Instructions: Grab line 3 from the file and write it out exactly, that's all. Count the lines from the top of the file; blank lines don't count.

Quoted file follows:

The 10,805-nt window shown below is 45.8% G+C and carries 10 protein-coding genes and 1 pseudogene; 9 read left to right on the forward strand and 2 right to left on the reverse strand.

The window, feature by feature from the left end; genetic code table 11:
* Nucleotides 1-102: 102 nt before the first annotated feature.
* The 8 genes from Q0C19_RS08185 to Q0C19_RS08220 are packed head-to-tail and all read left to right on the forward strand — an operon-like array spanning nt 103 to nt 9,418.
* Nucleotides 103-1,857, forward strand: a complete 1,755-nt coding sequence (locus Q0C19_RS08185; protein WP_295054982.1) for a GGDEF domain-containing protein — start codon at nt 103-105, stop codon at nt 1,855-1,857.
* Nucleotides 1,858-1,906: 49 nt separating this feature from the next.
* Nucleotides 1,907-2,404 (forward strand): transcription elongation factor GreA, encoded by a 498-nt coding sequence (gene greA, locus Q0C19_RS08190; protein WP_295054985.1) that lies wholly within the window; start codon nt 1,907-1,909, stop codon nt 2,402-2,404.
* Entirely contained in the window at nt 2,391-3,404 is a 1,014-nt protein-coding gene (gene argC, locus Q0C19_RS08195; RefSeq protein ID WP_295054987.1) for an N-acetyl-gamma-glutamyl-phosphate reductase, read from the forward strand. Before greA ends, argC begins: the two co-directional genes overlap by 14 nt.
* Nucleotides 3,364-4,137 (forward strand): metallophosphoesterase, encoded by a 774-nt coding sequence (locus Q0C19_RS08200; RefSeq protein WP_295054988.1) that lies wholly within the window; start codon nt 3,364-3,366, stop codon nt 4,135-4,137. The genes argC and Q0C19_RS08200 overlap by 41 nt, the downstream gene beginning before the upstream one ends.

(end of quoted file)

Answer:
* Nucleotides 1-102: 102 nt before the first annotated feature.